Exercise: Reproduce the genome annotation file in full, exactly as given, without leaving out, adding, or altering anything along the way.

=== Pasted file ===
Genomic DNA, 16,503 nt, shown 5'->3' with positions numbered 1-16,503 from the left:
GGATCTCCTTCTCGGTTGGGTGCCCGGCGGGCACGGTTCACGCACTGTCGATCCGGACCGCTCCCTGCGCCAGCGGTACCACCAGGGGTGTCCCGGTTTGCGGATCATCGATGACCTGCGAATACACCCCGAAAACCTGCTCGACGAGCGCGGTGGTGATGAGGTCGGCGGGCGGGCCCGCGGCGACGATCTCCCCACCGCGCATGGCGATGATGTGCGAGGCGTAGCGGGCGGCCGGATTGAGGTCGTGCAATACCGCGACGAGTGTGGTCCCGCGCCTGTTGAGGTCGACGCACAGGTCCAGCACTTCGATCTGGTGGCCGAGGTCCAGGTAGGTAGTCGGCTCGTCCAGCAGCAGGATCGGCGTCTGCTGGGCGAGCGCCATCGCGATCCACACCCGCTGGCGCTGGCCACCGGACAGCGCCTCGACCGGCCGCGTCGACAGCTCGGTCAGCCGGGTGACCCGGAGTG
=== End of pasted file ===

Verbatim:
Genomic DNA, 16,503 nt, shown 5'->3' with positions numbered 1-16,503 from the left:
GGATCTCCTTCTCGGTTGGGTGCCCGGCGGGCACGGTTCACGCACTGTCGATCCGGACCGCTCCCTGCGCCAGCGGTACCACCAGGGGTGTCCCGGTTTGCGGATCATCGATGACCTGCGAATACACCCCGAAAACCTGCTCGACGAGCGCGGTGGTGATGAGGTCGGCGGGCGGGCCCGCGGCGACGATCTCCCCACCGCGCATGGCGATGATGTGCGAGGCGTAGCGGGCGGCCGGATTGAGGTCGTGCAATACCGCGACGAGTGTGGTCCCGCGCCTGTTGAGGTCGACGCACAGGTCCAGCACTTCGATCTGGTGGCCGAGGTCCAGGTAGGTAGTCGGCTCGTCCAGCAGCAGGATCGGCGTCTGCTGGGCGAGCGCCATCGCGATCCACACCCGCTGGCGCTGGCCACCGGACAGCGCCTCGACCGGCCGCGTCGACAGCTCGGTCAGCCGGGTGACCCGGAGTG